Car Price Prediction System : Build and Deploy a Machine Learning Model

Surabhi S 22 Sep, 2022 • 7 min read

This article was published as a part of the Data Science Blogathon


Machine Learning is a field of technology developing with immense abilities and applications in automating tasks, where neither human intervention is needed nor explicit programming.

The power of ML is such great that we can see its applications trending almost everywhere in our day-to-day lives. ML has solved many problems that existed earlier and have made businesses in the world progress to a great extend.

Today, we’ll go through one such practical problem and build a solution(model) on our own using ML.

What’s exciting about this?

Well, we will deploy our built model using Flask and Heroku applications. And in the end, we will have fully working web applications in our hands.

Why is it important to deploy your model?

Machine Learning models generally aim to be a solution to an existing problem or problems. And at some point in your life, you must have thought that how would your model be a solution and how would people use this? Indeed, people can’t use your notebooks and code directly, and that’s where you need to deploy your model.

You can either deploy your, model, like API or a web service. Here we are using the Flask micro-framework. Flask defines a set of constraints for the web app to send and receive data.

Care Price Prediction System

We are about to deploy an ML model for car selling price prediction and analysis. This kind of system becomes handy for many people.

Imagine a situation where you have an old car and want to sell it. You may of course approach an agent for this and find the market price, but later may have to pay pocket money for his service in selling your car. But what if you can know your car selling price without the intervention of an agent. Or if you are an agent, definitely this will make your work easier. Yes, this system has already learned about previous selling prices over years of various cars.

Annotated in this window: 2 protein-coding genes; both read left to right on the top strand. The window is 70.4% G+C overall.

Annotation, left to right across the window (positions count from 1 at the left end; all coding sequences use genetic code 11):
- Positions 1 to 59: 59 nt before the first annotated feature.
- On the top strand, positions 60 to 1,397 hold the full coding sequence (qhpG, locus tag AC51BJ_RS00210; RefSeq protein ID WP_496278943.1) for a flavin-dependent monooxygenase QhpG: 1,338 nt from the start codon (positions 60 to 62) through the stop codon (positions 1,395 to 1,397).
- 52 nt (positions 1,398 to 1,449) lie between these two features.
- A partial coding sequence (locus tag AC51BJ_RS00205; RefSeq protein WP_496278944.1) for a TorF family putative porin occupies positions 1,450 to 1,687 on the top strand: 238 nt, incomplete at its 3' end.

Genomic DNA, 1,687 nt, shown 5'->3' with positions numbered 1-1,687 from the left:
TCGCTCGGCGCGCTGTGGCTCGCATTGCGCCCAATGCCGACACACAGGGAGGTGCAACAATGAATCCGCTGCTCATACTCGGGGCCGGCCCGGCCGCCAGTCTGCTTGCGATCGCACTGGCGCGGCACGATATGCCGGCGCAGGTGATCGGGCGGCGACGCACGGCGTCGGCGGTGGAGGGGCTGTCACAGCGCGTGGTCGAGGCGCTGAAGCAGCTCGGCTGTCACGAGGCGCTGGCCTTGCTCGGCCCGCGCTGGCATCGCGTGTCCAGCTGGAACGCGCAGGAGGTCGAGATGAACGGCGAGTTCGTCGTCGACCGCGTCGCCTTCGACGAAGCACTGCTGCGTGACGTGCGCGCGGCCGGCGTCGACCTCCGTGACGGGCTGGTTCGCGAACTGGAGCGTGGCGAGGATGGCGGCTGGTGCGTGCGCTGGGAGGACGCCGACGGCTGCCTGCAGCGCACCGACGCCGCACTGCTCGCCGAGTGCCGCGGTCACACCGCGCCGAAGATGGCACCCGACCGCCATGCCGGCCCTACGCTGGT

So, to be clear, this deployed web application will provide you will the approximate selling price for your car based on the fuel type, years of service, showroom price, the number of previous owners, kilometres driven, if dealer/individual, and finally if the transmission type is manual/automatic. And that’s a brownie point.

Any kind of modifications can also be later inbuilt in this application. It is only possible to later make a facility to find out buyers. This a good idea for a great project you can try out. You can deploy this as an app like OLA or any e-commerce app. The applications of Machine Learning don’t end here. Similarly, there are infinite possibilities that you can explore. But for the time being, let me help you with building the model for Car Price Prediction and its deployment process.

Importing Dataset

Dataset is attached in the GitHub folder. Check here

The data consist of 300 rows and 9 columns. Since our target is to find the selling price, the target attribute y is also selling price, remaining features are taken for analysis and predictions.

Python Code:

Feature Engineering

The data. corr() will give you an intuition on the correlation between all attributes in the dataset. More correlated features can be removed since they can lead to overfitting of the model.

data = data.drop(['Car_Name'], axis=1) 
data['current_year'] = 2020 data['no_year'] = data['current_year'] - data['Year'] 
data = data.drop(['Year','current_year'],axis = 1) 
data = pd.get_dummies(data,drop_first=True) 
data = data[['Selling_Price','Present_Price','Kms_Driven','no_year','Owner','Fuel_Type_Diesel','Fuel_Type_Petrol',
car prediction system | dataset
car prediction system | corelation matrix

Next, we are slicing the data into training and test set

x = data.iloc[:,1:]
y = data.iloc[:,0]

Finding out feature importance to eliminate unwanted features

The extratressregressor library allows you to view feature importances and thereby remove the less important features from the data. It is always advised to remove the unnecessary feature because they can definitely yield better accuracy scores.

from sklearn.ensemble import ExtreesRegressor
model = ExtraTreesRegressor(),y)

feature importance

Hyperparameter Optimization

This is done so as to get the optimal values for use in our model, this can also to an extend

help to get good results in prediction

n_estimators = [int(x) for x in np.linspace(start = 100, stop = 1200,num = 12)]
max_features = ['auto','sqrt']
max_depth = [int(x) for x in np.linspace(5,30,num = 6)]
min_samples_split = [2,5,10,15,100]
min_samples_leaf  = [1,2,5,10]
grid = {'n_estimators': n_estimators,
        'max_features': max_features,
        'max_depth': max_depth,
        'min_samples_split': min_samples_split,
       'min_samples_leaf': min_samples_leaf}

# Output

{'n_estimators': [100, 200, 300, 400, 500, 600, 700, 800, 900, 1000, 1100, 1200], 
'max_features': ['auto', 'sqrt'],
'max_depth': [5, 10, 15, 20, 25, 30],